Tackle those charred drips and baked-on blobs.
Racks: Lay them down on newspaper or, even better, place racks inside a large plastic garbage bag and spray with a nontoxic oven cleaner. Let sit, then scrub with a scouring pad, rinse well and dry.
Interior: Zap splatters by running your oven's self-cleaning cycle. If you don't have the feature, Debra Johnson, training manager at Merry Maids, suggests applying a fume-free oven cleaner (like Easy-Off). Give the solution about two hours to do its job, then wipe away the greasy debris with rags or paper towels. Follow with a scouring pad, if needed, and a once-over with a microfiber cloth.
Prevention Plan: Place nonstick oven liners on the bottom of the oven to catch spills. To clean, remove the sheet and rinse — burned food will lift right off.
It's time to think beyond grates and burners.
Exterior: The only way to get rid of sticky cooking residue on the sides of a freestanding range is to first pull the appliance away from the wall. Jan Dougherty, author of The Lost Art of House Cleaning (Outskirts Press), suggests giving it a thorough wipe down with a spray cleaner and scrub sponge.
Top: Eliminate stubborn, encrusted drips with a rubber spatula or a no-scratch scouring pad and hot, soapy water.
Prevention Plan: To stay on top of greasy knobs, drip pans and grates, Dougherty advises putting them all through the scrub cycle of the dishwasher once a week.
Give the fridge a major going over.
Condenser Coils: For safety, always unplug before tackling spots in the rear and under appliances. Some models have condenser coils behind a removable grill on the front. Snap it off and gently vacuum or use a long thin coil brush. Slowly move the fridge away from the wall, vacuum coils in the back, if applicable, then damp mop the floor.
Exterior: Wipe down all sides with a damp cloth and a degreasing agent like Krud Kutter before sliding the appliance back into place.
Top: For the stubborn, sticky film that collects here, Johnson applies hot distilled vinegar in water with a microfiber cloth. Buff dry with a second microfiber.
Prevention Plan: Frequently sweep and vacuum the kitchen floor to minimize crumbs and dust collecting under the fridge.
Eliminate dirt and debris inside and out.
Filter: Before turning on the window unit for the season, pop the front grill off and remove the filter. Clean it with a vacuum brush, says Dave Quandt of American Home Shield, then rinse the filter under a faucet until water runs clear. Air-dry before reinstalling.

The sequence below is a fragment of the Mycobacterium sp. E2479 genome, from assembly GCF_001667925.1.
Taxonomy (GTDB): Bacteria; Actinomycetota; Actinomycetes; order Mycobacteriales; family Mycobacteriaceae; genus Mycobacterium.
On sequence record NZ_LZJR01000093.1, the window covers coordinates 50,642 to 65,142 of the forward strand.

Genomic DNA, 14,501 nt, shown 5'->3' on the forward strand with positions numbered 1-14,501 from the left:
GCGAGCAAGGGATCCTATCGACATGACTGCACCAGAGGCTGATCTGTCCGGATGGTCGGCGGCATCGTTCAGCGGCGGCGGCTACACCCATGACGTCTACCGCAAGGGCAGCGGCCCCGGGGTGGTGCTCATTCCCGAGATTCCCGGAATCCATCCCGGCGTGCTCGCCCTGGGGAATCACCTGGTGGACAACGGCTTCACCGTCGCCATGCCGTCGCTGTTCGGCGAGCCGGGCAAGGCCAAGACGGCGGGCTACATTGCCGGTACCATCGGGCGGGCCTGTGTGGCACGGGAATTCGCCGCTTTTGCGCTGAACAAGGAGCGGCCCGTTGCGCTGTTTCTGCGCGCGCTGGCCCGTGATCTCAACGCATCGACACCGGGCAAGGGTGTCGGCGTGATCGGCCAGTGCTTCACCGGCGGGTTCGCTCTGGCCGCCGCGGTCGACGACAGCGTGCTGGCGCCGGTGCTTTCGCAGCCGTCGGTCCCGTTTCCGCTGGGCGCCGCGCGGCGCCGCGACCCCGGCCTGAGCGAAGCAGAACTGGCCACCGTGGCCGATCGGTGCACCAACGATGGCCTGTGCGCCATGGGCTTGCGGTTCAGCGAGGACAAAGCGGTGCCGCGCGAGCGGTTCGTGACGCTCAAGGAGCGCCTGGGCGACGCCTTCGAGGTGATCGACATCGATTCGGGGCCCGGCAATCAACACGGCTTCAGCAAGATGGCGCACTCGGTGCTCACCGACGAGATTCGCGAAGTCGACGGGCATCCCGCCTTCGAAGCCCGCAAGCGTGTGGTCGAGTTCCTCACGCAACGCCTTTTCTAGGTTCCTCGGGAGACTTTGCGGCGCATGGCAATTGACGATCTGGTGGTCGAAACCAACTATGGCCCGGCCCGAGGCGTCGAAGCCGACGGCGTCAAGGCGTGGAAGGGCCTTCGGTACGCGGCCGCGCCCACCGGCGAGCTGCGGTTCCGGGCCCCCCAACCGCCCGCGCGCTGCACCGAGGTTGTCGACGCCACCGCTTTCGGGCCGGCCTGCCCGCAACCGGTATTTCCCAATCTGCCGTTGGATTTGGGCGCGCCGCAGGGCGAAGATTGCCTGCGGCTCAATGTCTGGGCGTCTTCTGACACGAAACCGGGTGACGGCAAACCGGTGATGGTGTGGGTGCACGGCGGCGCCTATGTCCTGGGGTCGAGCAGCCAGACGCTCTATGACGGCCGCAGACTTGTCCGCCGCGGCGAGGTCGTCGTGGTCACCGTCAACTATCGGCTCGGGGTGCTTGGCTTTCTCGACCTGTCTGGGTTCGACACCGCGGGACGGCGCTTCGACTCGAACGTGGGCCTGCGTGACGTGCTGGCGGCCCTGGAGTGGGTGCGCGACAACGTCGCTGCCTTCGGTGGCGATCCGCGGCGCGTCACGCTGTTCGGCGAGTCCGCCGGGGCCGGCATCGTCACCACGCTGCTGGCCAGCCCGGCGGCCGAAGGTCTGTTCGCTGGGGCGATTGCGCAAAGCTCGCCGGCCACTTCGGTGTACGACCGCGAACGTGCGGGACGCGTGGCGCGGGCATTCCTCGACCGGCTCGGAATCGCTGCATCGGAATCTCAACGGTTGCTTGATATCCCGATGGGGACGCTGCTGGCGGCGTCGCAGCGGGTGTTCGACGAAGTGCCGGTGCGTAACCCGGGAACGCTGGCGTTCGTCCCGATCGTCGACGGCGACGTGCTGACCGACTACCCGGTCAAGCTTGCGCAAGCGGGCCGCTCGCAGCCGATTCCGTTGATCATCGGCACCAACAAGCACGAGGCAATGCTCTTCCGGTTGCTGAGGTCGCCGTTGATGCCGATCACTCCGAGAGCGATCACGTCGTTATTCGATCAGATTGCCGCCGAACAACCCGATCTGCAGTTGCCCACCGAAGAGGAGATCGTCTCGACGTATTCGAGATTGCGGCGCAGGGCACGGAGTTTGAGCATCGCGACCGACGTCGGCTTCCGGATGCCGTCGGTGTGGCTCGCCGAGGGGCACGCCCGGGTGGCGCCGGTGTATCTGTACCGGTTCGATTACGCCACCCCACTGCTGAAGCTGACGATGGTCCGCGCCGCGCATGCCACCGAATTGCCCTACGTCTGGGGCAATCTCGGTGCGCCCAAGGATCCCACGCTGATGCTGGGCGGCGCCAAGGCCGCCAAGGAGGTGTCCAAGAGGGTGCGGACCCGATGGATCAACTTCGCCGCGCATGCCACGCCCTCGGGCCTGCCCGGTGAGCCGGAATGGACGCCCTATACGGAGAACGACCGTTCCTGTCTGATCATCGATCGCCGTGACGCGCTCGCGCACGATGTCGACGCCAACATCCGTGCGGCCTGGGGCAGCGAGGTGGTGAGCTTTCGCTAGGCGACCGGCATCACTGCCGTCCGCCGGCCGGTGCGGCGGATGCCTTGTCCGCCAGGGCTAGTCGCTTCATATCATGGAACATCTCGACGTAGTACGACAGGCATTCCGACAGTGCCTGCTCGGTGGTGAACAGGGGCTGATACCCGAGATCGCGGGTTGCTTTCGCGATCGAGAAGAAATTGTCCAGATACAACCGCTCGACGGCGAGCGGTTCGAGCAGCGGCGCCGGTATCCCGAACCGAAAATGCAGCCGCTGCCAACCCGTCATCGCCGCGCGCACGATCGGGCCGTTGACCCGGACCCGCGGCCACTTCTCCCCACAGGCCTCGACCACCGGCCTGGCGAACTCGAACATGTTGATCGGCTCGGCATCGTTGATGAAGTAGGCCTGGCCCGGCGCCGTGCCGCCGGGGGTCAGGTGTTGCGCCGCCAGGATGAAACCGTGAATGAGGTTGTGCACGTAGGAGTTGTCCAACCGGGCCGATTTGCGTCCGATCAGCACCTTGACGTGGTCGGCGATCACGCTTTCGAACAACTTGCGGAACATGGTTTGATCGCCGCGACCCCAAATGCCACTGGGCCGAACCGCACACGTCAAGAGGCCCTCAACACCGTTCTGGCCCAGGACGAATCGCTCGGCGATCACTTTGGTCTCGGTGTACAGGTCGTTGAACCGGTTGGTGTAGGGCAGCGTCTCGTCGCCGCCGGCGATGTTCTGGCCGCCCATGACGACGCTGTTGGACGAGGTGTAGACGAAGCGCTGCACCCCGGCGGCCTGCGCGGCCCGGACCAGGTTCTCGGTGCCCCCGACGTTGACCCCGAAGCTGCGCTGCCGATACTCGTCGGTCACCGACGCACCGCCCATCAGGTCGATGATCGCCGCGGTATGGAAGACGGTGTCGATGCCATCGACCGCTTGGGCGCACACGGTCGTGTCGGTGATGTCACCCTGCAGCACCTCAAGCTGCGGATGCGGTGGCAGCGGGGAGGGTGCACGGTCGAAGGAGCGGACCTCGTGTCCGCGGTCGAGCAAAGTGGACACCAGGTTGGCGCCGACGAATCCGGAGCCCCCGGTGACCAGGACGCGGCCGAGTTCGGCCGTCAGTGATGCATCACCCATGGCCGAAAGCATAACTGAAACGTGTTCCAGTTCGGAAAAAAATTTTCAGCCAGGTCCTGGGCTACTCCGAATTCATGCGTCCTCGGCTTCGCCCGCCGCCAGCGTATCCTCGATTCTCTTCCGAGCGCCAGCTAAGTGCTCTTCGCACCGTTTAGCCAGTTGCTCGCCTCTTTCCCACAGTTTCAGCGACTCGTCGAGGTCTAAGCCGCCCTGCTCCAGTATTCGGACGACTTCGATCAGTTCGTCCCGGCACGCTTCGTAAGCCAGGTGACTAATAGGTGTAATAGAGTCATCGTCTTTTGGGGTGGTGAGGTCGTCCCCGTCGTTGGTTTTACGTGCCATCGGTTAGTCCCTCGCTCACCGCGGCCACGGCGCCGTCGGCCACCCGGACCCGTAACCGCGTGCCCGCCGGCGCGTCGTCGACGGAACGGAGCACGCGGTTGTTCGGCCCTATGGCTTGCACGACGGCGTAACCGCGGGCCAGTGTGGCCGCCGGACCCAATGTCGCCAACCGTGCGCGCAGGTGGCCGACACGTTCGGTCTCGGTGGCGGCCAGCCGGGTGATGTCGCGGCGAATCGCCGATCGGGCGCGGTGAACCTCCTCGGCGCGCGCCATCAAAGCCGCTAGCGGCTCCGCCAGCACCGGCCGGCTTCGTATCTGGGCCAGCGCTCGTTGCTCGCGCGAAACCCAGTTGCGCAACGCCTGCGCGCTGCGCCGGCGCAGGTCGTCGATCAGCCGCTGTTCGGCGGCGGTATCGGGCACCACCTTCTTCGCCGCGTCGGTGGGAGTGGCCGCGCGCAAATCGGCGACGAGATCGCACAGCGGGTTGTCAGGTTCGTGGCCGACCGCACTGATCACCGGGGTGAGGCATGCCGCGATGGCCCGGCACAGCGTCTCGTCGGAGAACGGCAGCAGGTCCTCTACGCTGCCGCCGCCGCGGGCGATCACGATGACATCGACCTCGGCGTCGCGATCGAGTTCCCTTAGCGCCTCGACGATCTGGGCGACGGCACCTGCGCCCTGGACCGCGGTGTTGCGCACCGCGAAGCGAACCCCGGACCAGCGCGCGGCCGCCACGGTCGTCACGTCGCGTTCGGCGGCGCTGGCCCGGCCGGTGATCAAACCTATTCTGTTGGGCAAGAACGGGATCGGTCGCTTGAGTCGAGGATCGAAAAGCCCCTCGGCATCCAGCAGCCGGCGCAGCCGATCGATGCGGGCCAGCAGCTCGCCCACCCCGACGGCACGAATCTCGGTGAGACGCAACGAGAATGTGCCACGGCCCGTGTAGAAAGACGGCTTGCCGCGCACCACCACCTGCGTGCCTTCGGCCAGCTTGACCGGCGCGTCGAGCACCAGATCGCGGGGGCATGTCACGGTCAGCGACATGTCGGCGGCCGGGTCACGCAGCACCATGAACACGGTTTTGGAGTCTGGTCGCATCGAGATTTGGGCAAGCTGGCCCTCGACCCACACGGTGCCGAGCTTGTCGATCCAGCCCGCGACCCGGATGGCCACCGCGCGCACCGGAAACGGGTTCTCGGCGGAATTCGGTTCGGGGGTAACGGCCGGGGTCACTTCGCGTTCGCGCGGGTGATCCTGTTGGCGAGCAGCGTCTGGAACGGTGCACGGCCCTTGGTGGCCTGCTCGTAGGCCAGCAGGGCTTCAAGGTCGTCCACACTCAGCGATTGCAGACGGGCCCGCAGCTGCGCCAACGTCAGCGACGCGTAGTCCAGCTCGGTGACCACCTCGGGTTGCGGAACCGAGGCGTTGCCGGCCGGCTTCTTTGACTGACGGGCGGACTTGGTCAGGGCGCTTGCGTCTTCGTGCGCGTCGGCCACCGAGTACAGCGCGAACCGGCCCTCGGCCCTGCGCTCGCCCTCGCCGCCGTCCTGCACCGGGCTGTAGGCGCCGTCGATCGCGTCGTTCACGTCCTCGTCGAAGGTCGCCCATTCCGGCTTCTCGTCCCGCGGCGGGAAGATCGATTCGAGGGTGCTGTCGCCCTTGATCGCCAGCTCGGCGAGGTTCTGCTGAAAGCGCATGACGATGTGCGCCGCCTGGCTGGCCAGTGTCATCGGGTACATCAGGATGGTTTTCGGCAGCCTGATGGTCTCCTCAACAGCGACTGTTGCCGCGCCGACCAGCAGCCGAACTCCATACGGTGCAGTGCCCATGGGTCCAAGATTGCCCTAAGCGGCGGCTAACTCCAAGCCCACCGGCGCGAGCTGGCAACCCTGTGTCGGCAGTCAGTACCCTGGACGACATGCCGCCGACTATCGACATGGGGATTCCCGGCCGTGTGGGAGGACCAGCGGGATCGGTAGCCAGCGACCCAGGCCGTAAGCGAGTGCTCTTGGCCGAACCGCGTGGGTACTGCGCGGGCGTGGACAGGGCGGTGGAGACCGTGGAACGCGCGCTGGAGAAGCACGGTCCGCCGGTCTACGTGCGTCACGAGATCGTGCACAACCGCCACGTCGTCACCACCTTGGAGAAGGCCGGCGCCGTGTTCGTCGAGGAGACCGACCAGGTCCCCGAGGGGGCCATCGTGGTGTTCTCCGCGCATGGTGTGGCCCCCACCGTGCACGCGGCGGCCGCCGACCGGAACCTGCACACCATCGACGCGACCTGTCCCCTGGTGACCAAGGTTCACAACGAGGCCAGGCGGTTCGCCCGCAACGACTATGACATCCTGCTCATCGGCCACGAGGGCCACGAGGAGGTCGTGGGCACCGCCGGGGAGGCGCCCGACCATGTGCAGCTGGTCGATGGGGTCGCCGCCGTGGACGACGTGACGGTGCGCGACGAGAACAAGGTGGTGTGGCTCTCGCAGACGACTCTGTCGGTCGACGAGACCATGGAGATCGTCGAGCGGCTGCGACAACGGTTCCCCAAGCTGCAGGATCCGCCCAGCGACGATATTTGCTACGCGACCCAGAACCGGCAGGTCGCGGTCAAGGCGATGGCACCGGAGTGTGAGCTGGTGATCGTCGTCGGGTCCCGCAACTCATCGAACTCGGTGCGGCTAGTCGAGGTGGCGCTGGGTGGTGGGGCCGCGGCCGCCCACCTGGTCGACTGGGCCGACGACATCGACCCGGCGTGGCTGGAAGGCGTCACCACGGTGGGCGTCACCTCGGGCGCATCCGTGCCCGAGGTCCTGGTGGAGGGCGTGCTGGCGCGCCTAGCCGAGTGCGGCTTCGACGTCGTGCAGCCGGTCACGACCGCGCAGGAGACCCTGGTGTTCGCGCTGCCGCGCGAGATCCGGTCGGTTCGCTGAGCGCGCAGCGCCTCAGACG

Frame: Carefully vacuum inside grills to nab dust. Wash the outside with dish soap, using a sponge paintbrush to swipe vents.
Ducts: Remove the back of the unit and clean with an air conditioner coil cleaner and small brush.
Prevention Plan: Vacuum window unit filters every week or so — and replace yearly.
Make spiffing up a seasonal priority.
Baseboards: Dry dust by hand or vacuum with a brush attachment and revisit with a rag and a bucket of hot soapy water, Johnson says. Or clean on a low setting with an extension attachment on a household steamer.
Walls: Most scuffs on walls will disappear with a spritz of degreasing cleaner and a microfiber cloth, says Dougherty. Or try a product like Mr. Clean Magic Eraser. Always test any product in an inconspicuous area first to ensure that it won't damage paint.
Prevention Plan: Dust or vacuum baseboards monthly, and you'll only need to wash them once a year.
Get rid of grime on overhead fans and lighting.
Hanging Lamps: Always turn power off. For pendants, wash the glass globe in the sink. If it's not fragile, pop the dome into the dishwasher. Use distilled white vinegar and a microfiber cloth to polish the rest of the fixture. Dougherty sprays chandeliers thoroughly with a degreasing cleaner (place a shower curtain on the floor to catch drips). Apply white vinegar with a rag to rinse, and gently dry from the top down with a cloth.
Ceiling Fans: Carefully dry dust the blades and motor housing, then wipe the surfaces with a damp cloth, supporting the blade with your free hand as you work. For out-of-reach high ceilings, a duster on an extension rod works best, combined with a broom to steady the fan.
Prevention Plan: Vacuum fixtures with the brush attachment at least once a month.
Before mold takes hold, launch an all-out attack on shower gunk.
Tile: Spray with a biodegradable cleanser, not bleach, which may eventually eat away at grout. Scour the surface with a brush and use a toothbrush on the grout, then rinse and wipe dry. As an alternative, Johnson recommends trying the smallest brush attachment on a handheld household steam cleaner.
Shower Door: Blast soap and mineral stains on glass by misting with distilled white vinegar. Let sit until scum dissolves, sponge off and rinse.
Fixtures: Say goodbye to hard water spots and deposits on chrome faucets and showerheads by scrubbing vigorously with a toothbrush or microfiber cloth and all-purpose bathroom cleaner. For really tough stains, make a paste of vinegar and baking soda. Scrub and rinse, followed by a buff with another microfiber cloth.
Prevention Plan: Leave the shower door open after bathing to keep mildew and hard water build-up at bay. If you have a ceiling fan, turn it on. Consider keeping a squeegee handy and giving the walls a quick swipe when possible.
Originally published in the March 2013 issue of Family Circle magazine.